Certainly, arguments happen in relationships; disagreements will occur, after all, we’re people right? Sometimes life impacts us differently. We go through different stages of life, there could be work stress, extended family dynamics, layoffs, family deaths, etc. that can cause strife and disagreements. These kinds of things, like many other challenges in life, be the catalysts for disagreements, however, these are completely different from abuse. Abuse is NEVER ok. If you are experiencing abusive difficulties in your with your spouse or significant other, seek professional assistance immediately, and get divorced if you must.
Never Sacrifice your spouse’s feelings for the benefit of Someone else in your family.
“This is something that I had to learn early in my marriage. Family dynamics that linger from childhood and young adulthood can bleed over into your marriage. My wife has to know that I’m her guardian, I’m her protector and that I will always defend her and our marriage.
This can be tricky if you have a close bond with others in your family. Again; the primary relationship is you and your spouse; NOT you and your buddy, you and your mom, you and your sibling, etc. Biblically, cleave unto your spouse is what we believe in and that means simply that the most important thing is the primary relationship with your spouse. (Genesis 2:24--Therefore shall a man leave his father and his mother, and shall cleave unto his wife: and they shall be one flesh. Matthew 19:5--And said, for this cause shall a man leave father and mother, and shall cleave to his wife: and they twain shall be one flesh?)
Celebrate your Partner’s Differences.
If you married someone who was just like you, that would not be any fun. Differences are important and should be celebrated. Your shortcomings are probably strengths of your mate and vice versa. When you have two people who balance each other, with different strengths placed together, this makes a powerful match!
So don’t poke at your mate’s differences. Those differences are some of the elements of why they are a great match for you, multiplying the good in your life. Your weaknesses are offset by the strengths of your mate. (Genesis 2:18 KJB--And the Lord God said, It is not good that the man should be alone; I will make him an help meet for him.) Eve was designed to help him.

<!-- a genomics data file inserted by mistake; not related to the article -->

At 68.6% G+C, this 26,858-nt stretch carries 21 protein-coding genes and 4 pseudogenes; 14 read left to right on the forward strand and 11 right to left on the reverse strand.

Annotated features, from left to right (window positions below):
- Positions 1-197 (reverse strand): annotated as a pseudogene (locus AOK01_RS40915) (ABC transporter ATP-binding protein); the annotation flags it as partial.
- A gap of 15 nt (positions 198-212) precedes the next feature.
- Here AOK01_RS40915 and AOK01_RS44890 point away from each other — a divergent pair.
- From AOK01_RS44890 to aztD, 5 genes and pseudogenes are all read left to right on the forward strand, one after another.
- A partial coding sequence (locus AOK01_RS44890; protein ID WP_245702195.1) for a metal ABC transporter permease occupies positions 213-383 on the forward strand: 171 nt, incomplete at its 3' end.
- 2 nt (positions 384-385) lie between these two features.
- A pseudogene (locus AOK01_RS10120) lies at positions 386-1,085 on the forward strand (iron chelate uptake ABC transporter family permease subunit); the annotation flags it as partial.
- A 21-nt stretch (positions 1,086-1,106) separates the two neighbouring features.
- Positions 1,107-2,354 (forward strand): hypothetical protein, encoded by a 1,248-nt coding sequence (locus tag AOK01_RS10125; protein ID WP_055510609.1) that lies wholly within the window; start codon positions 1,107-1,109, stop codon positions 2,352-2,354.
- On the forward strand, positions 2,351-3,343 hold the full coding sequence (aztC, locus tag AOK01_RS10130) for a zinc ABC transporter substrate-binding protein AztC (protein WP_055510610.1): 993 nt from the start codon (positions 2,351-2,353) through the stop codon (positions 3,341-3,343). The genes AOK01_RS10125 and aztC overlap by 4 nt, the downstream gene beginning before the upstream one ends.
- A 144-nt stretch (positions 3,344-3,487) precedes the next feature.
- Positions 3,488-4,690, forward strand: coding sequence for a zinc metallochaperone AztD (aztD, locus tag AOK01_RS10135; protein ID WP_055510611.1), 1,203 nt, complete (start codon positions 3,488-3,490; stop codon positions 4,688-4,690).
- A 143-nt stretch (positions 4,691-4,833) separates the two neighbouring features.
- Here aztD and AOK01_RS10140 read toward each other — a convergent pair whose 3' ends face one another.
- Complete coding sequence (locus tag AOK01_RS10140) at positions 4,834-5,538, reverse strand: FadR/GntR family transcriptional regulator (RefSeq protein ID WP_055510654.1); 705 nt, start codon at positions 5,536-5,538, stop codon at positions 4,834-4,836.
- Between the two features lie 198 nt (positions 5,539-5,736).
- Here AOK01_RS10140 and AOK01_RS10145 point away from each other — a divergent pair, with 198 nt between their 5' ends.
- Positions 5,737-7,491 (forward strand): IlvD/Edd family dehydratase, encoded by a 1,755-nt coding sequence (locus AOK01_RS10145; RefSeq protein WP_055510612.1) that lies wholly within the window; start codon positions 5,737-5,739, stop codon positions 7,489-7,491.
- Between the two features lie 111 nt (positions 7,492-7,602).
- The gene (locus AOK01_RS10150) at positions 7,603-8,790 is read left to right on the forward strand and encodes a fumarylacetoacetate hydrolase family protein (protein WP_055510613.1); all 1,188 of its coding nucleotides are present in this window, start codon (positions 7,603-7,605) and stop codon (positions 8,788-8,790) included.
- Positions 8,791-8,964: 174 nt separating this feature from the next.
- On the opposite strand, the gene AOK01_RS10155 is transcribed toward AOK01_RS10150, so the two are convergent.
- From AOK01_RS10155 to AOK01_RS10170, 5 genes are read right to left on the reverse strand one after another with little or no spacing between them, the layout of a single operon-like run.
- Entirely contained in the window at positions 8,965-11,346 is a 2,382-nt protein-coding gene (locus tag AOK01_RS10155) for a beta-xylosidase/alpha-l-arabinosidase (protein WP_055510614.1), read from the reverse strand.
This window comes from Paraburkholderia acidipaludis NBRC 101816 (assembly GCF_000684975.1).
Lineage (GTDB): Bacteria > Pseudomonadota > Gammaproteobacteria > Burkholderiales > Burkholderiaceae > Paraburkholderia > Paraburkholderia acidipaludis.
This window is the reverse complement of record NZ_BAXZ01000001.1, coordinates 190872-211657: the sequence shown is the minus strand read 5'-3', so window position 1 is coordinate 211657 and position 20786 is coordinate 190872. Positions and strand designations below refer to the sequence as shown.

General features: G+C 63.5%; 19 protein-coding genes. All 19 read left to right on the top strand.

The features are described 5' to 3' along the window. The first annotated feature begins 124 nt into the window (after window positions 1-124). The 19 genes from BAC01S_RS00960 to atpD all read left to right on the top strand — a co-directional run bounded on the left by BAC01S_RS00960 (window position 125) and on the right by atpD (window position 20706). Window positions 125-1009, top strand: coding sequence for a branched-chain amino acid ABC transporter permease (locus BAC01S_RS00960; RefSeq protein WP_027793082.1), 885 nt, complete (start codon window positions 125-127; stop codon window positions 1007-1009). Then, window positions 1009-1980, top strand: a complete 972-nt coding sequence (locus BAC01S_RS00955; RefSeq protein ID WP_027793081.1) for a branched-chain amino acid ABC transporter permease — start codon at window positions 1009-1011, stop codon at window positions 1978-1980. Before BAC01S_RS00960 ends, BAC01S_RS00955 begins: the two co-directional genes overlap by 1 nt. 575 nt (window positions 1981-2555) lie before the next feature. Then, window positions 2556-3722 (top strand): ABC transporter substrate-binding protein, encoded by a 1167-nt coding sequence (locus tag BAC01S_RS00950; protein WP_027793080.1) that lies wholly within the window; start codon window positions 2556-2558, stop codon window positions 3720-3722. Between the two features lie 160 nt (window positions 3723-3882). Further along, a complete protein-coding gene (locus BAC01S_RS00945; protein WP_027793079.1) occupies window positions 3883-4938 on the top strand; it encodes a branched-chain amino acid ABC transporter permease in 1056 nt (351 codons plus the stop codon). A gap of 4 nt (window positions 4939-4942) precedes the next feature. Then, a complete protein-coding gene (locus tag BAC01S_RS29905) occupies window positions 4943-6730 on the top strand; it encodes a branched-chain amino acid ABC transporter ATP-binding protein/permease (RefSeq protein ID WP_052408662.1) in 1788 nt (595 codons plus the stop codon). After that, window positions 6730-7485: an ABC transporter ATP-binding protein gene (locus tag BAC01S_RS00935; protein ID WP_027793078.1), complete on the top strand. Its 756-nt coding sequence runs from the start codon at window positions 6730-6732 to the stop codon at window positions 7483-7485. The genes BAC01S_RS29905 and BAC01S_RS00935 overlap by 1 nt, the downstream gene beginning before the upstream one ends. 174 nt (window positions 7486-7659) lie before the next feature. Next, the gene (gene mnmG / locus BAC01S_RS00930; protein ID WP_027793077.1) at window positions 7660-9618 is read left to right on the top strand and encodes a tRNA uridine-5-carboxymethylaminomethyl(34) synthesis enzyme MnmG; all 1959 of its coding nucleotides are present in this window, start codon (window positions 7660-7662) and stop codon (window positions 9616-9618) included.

Don’t put off doing nice things for your mate!
Tomorrow is not promised. Make sure that your mate knows that you love them, that you are excited about your life with them. Whisper sweet nothings in their ear, tell them you love them, tell them they make your life better, they are a great parent, etc. Bring those flowers and candy home; open doors, give hugs; take advantage of today. Make those love deposits in the love bank of your relationship. Whatever your spouse or significant other likes, make it happen, seize the day! Additionally, don’t just engage in this activity for sex. Be sincere, be authentic and do it with no expectations. (When you’re doing all of these things as a husband, sex will probably come later anyway).
The Magic happens in the Failures.
In life or in marriage sometimes we’ll miss the mark. This goes back to marriage being forever. If you take that approach then this is a great start. Look to understand that the mistakes you make can be great learning experiences. What went wrong? What upset your spouse or mate? What was your role in this and what could you do to make it better the next time? Each time you experience something like this, learn and grow from it, improve and make it better the next time.”